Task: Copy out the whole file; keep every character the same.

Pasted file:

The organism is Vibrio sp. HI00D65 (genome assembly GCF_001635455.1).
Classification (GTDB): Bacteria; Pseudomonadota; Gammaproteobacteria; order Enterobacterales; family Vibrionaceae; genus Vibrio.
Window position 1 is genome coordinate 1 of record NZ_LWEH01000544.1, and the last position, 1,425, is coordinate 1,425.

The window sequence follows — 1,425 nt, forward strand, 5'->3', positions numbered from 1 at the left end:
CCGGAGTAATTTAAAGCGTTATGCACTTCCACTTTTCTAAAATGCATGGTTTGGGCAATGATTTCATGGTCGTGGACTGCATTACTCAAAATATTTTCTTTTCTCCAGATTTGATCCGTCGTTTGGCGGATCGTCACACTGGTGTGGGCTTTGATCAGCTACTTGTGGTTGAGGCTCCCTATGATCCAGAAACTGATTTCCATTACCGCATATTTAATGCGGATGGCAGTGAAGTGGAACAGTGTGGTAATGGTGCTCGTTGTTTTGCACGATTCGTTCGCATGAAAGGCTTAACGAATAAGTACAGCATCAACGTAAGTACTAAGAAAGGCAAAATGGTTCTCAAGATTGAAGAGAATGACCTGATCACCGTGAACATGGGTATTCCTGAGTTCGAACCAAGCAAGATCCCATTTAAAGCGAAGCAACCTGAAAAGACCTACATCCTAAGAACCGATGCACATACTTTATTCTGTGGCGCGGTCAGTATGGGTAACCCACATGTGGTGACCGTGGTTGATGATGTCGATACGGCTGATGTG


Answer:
The organism is Vibrio sp. HI00D65 (genome assembly GCF_001635455.1).
Classification (GTDB): Bacteria; Pseudomonadota; Gammaproteobacteria; order Enterobacterales; family Vibrionaceae; genus Vibrio.
Window position 1 is genome coordinate 1 of record NZ_LWEH01000544.1, and the last position, 1,425, is coordinate 1,425.

The window sequence follows — 1,425 nt, forward strand, 5'->3', positions numbered from 1 at the left end:
CCGGAGTAATTTAAAGCGTTATGCACTTCCACTTTTCTAAAATGCATGGTTTGGGCAATGATTTCATGGTCGTGGACTGCATTACTCAAAATATTTTCTTTTCTCCAGATTTGATCCGTCGTTTGGCGGATCGTCACACTGGTGTGGGCTTTGATCAGCTACTTGTGGTTGAGGCTCCCTATGATCCAGAAACTGATTTCCATTACCGCATATTTAATGCGGATGGCAGTGAAGTGGAACAGTGTGGTAATGGTGCTCGTTGTTTTGCACGATTCGTTCGCATGAAAGGCTTAACGAATAAGTACAGCATCAACGTAAGTACTAAGAAAGGCAAAATGGTTCTCAAGATTGAAGAGAATGACCTGATCACCGTGAACATGGGTATTCCTGAGTTCGAACCAAGCAAGATCCCATTTAAAGCGAAGCAACCTGAAAAGACCTACATCCTAAGAACCGATGCACATACTTTATTCTGTGGCGCGGTCAGTATGGGTAACCCACATGTGGTGACCGTGGTTGATGATGTCGATACGGCTGATGTG